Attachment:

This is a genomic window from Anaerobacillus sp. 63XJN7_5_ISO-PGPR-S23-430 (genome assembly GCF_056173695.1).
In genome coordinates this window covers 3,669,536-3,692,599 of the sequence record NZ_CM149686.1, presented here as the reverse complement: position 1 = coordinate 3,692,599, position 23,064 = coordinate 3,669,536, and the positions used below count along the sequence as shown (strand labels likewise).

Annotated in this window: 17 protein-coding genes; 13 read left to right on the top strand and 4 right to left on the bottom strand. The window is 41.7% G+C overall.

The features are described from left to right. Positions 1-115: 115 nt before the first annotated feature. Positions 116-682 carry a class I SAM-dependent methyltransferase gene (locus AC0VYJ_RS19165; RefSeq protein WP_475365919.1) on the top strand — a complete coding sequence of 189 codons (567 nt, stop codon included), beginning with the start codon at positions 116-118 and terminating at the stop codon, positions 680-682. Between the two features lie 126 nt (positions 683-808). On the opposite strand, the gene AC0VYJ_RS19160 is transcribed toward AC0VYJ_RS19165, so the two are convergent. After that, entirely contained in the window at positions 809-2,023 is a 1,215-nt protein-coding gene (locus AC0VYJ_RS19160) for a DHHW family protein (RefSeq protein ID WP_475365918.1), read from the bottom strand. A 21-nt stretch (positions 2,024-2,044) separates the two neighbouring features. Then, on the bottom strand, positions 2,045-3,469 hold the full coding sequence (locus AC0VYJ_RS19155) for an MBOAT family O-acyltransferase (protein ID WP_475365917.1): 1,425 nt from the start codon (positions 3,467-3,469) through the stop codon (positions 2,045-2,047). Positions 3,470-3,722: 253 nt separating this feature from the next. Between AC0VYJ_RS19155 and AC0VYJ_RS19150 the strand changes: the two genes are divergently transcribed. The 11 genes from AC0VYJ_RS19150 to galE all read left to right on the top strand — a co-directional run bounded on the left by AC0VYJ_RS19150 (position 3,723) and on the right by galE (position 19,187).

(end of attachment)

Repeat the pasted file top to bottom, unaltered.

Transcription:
This is a genomic window from Anaerobacillus sp. 63XJN7_5_ISO-PGPR-S23-430 (genome assembly GCF_056173695.1).
In genome coordinates this window covers 3,669,536-3,692,599 of the sequence record NZ_CM149686.1, presented here as the reverse complement: position 1 = coordinate 3,692,599, position 23,064 = coordinate 3,669,536, and the positions used below count along the sequence as shown (strand labels likewise).

Annotated in this window: 17 protein-coding genes; 13 read left to right on the top strand and 4 right to left on the bottom strand. The window is 41.7% G+C overall.

The features are described from left to right. Positions 1-115: 115 nt before the first annotated feature. Positions 116-682 carry a class I SAM-dependent methyltransferase gene (locus AC0VYJ_RS19165; RefSeq protein WP_475365919.1) on the top strand — a complete coding sequence of 189 codons (567 nt, stop codon included), beginning with the start codon at positions 116-118 and terminating at the stop codon, positions 680-682. Between the two features lie 126 nt (positions 683-808). On the opposite strand, the gene AC0VYJ_RS19160 is transcribed toward AC0VYJ_RS19165, so the two are convergent. After that, entirely contained in the window at positions 809-2,023 is a 1,215-nt protein-coding gene (locus AC0VYJ_RS19160) for a DHHW family protein (RefSeq protein ID WP_475365918.1), read from the bottom strand. A 21-nt stretch (positions 2,024-2,044) separates the two neighbouring features. Then, on the bottom strand, positions 2,045-3,469 hold the full coding sequence (locus AC0VYJ_RS19155) for an MBOAT family O-acyltransferase (protein ID WP_475365917.1): 1,425 nt from the start codon (positions 3,467-3,469) through the stop codon (positions 2,045-2,047). Positions 3,470-3,722: 253 nt separating this feature from the next. Between AC0VYJ_RS19155 and AC0VYJ_RS19150 the strand changes: the two genes are divergently transcribed. The 11 genes from AC0VYJ_RS19150 to galE all read left to right on the top strand — a co-directional run bounded on the left by AC0VYJ_RS19150 (position 3,723) and on the right by galE (position 19,187).